To fully serve the community, the Mid-county Memo offers this section to showcase upcoming special events, celebrations of milestones in our readers lives, those seemingly small accomplishments that often do not receive the recognition they deserve, and everyday events that should be shared with friends and neighbors.
Memo Pad submissions for the September issue are due by Wednesday, Aug. 15. For best results, e-mail Darlene Vinson at email@example.com. Or mail editorial submissions to 3510 N.E. 134th Ave, Portland, OR 97230. To leave a phone message, call 503-287-8904. The fax number is 503-249-7672.
Volunteers sought for haunted ghost town
Parents of the Parkrose High School class of 2008 are wasting no time. The first fundraising event in support of the senior All Night Party will be the Haunted Ghost Town at Rossi Farms. All parents of students entering their senior year at Parkrose are asked to volunteer for this event. Help will be needed in advance to set up the event as well as during the event. Call Gail Volk at 503-705-3057 or Barb Snoozy at 503-740-1359 to sign up.
Critical need for volunteer driver
SnowCap Community Charities is in immediate need for volunteer drivers to collect food donations and deliver food baskets for people who are hungry.
Our truck may sit driverless unless we can secure someone or more than one volunteer to operate it, said Judy Alley, executive director at SnowCap. This is a serious and urgent need.
SnowCap Community Charities is a nonprofit, faith-based agency that provides food, clothing, energy assistance, English language instruction and other advocacy services for low-income families and individuals east of 82nd Avenue and within Multnomah County. Volunteers are accepted from all parts of the metro area.
We have a pressing need immediately for drivers for two morning shifts on Thursdays and Fridays from 8 a.m. to noon, continued Alley.
Volunteers must have a good driving record, but no special endorsements are required.
Drivers pick up food from the Oregon Food Bank as well as food donated by restaurants and grocery stores and deliver the items to the SnowCap warehouse. They also deliver food boxes to low-income senior housing complexes.
Some limited lifting is required, according to Alley, but one of our previous drivers was in his 80s, and he had no problem.
This is vital volunteerism, Alley noted. In addition to providing the needy with essential nutrition, the program connects people and helps build community unity. SnowCap drivers develop relationships and help ease the isolation of many seniors and disabled persons.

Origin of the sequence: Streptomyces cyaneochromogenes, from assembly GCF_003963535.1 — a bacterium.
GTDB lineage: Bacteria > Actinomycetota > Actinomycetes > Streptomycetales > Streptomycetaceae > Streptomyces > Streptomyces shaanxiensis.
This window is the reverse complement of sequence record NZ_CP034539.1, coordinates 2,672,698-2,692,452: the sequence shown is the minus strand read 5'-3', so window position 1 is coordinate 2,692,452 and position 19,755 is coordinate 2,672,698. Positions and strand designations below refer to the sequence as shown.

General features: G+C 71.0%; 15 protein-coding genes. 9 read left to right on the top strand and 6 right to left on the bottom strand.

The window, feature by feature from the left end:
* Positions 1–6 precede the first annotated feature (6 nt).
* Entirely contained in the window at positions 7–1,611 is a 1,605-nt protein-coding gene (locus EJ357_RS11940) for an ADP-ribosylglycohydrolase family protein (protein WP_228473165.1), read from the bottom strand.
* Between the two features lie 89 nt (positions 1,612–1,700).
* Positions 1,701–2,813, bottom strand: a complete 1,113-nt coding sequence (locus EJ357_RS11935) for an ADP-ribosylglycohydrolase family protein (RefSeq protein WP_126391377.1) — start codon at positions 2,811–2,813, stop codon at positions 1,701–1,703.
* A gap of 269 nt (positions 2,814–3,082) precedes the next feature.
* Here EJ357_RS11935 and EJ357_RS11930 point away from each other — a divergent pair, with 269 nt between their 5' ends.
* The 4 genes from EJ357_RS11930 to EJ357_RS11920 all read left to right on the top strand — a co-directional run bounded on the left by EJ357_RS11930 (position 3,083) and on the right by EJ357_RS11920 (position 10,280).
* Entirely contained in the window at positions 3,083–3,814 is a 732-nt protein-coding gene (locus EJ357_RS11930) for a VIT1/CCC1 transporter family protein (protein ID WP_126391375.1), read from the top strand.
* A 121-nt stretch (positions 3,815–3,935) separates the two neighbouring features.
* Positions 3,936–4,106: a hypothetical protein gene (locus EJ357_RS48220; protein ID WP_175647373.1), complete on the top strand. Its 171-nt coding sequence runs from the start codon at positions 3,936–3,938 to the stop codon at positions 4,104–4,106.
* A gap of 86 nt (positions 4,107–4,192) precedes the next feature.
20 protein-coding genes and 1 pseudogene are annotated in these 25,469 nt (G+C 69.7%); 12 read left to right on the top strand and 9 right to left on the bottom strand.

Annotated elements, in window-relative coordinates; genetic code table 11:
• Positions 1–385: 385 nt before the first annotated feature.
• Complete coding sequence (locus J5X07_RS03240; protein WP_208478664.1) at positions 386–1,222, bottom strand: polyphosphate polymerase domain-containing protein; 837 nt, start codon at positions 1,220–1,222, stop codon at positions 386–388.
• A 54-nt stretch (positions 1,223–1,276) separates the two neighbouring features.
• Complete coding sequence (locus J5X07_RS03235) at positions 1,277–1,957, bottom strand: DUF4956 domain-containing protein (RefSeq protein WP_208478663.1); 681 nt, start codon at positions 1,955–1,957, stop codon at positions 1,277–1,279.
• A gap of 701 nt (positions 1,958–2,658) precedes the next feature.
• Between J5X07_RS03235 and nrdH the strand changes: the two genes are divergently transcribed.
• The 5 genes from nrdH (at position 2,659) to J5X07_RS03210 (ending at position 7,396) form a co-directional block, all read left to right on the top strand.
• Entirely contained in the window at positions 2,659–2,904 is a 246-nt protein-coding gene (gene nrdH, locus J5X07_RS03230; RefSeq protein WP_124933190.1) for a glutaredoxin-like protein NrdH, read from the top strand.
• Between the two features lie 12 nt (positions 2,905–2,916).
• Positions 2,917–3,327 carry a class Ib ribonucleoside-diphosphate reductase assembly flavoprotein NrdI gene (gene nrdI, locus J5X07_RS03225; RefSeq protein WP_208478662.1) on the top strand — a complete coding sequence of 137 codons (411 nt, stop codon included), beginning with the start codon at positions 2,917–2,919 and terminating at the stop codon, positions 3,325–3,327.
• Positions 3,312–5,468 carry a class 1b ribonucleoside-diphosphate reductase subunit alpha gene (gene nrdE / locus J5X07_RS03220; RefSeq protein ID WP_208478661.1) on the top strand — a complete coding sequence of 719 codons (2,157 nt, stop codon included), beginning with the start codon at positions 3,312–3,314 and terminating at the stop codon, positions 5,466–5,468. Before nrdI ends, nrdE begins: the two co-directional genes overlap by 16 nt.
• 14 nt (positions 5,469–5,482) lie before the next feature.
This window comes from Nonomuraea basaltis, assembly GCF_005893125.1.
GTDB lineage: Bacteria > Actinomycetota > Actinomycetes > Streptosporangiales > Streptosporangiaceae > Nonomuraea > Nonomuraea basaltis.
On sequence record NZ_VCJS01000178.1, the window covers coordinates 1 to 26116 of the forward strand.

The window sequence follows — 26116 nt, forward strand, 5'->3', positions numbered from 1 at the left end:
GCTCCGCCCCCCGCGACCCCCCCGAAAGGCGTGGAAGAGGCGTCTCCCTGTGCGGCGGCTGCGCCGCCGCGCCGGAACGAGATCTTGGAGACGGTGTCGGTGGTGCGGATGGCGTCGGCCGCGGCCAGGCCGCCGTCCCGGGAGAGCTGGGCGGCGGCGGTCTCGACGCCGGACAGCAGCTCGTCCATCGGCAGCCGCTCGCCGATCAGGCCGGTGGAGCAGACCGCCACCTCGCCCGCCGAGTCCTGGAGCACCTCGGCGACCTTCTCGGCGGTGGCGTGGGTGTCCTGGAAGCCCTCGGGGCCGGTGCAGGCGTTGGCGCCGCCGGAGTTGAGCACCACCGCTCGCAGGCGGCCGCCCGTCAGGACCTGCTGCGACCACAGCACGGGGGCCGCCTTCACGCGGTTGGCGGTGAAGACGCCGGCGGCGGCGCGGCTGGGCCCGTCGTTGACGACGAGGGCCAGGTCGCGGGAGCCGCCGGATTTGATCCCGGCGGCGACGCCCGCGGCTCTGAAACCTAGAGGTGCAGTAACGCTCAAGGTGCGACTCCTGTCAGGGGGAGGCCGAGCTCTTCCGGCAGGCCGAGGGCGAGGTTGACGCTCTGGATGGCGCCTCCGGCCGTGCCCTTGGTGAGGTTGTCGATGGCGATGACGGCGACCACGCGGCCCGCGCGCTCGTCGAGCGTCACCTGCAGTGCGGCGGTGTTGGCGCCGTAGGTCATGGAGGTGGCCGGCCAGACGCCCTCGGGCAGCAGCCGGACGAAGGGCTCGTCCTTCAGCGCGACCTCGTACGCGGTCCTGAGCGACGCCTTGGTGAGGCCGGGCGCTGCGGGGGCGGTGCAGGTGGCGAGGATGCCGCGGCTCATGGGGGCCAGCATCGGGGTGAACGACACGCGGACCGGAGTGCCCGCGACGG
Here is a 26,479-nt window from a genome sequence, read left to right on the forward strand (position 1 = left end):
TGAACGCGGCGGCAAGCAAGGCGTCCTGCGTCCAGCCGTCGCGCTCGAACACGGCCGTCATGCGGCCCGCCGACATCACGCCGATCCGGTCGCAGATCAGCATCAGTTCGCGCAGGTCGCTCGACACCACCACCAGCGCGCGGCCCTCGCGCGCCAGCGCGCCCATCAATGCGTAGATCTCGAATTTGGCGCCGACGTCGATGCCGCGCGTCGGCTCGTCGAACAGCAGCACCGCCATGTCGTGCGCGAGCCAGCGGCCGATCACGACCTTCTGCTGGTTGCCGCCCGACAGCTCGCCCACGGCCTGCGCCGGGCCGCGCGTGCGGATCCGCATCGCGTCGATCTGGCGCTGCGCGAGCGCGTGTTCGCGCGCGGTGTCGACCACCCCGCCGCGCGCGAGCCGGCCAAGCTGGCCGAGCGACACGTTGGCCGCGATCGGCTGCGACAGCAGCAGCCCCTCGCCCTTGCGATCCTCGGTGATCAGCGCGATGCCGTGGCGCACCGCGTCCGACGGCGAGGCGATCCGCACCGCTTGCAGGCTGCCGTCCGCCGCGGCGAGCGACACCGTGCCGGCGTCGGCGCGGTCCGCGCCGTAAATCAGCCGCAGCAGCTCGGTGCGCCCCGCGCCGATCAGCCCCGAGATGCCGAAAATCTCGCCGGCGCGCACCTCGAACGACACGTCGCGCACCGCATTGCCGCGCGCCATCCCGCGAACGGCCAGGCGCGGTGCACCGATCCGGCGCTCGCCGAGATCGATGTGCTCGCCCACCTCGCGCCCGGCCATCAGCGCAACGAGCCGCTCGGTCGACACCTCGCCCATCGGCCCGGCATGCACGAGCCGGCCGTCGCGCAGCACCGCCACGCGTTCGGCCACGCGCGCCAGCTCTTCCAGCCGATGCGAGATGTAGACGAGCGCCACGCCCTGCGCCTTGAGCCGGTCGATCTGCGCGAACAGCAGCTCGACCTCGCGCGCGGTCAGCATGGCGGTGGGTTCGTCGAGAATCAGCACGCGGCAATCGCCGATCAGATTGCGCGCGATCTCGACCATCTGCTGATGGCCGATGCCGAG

Contact Danni Mooney, SnowCap volunteer coordinator, at 503-674-8785, ext. 19, or via e-mail at firstname.lastname@example.org for more information or to sign up.
Last year, SnowCap prepared more than 23,000 food boxes and provided more than one million pounds of food for families in need.
Volunteer groundskeepers needed
Portland Public Schools and SOLV are enlisting volunteers to do grounds work at 65 schools across the city as part of Community Care Day, on Saturday, Aug. 25, from 9 a.m. to noon.
The volunteers will weed, prune, spread bark chips and mow to prepare for students return to school Sept. 5.
Following the cleanup, all volunteers are invited to Roseway Heights School, 7334 N.E. Siskiyou St., for a barbecue, music and the dedication of a new playground structure.
Funding for Community Care Day comes from the Lowes Charitable and Educational Foundation, which donated $95,000 last year to cover ongoing cleanup costs. This year, the foundation donated another $100,000 to install playground structures at Roseway Heights and Portsmouth schools. Previously middle schools, both will become K-8 schools this fall.
In addition to Roseway Heights, area schools on the cleanup list are William Clark Elementary, 1231 S.E. 92nd Ave., and Vestal Elementary, 161 N.E. 82nd Ave.
Last year, more than 1,800 people participated in Community Care Day, enhancing the grounds of dozens of schools. Such efforts are vital to Portland Public Schools. Because of tight budgets, the district employs the equivalent of only four full-time groundskeepers to maintain its 750 acres of property.
To register and for information on specific locations, go to the Web site www.pps.k12.or.us/depts/communications/news/ and click on Community Care Day 2007 or call Monica Kearsley of SOLV at 503-844-9571.
Mobile Command Center stocked with ice cream
On a recent Saturday, the Portland Police Bureaus East Precinct Mobile Command Center was stocked and ready to go. Only the Mobile Command Center wasnt preparing to go to an emergency; it was stocked with ice cream and popsicles to be handed out while getting to know people in the community.
Organizers thought taking the Mobile Command Center to local parks and giving away ice cream would be a great way to connect with neighbors. Kids, parents and other locals who came by to see what was going on had an opportunity to interact with officers in a positive, relaxed environment.
When the Mobile Command Center would pull up to a location, many people were not sure what to expect but quickly found out when the coolers came out and the Ice Cream Social sign was taped to the side of the vehicle.
I didnt know what was up at first, said Rocco Caravelli, a skateboarder at Glenhaven Skate Park. I think this is pretty cool.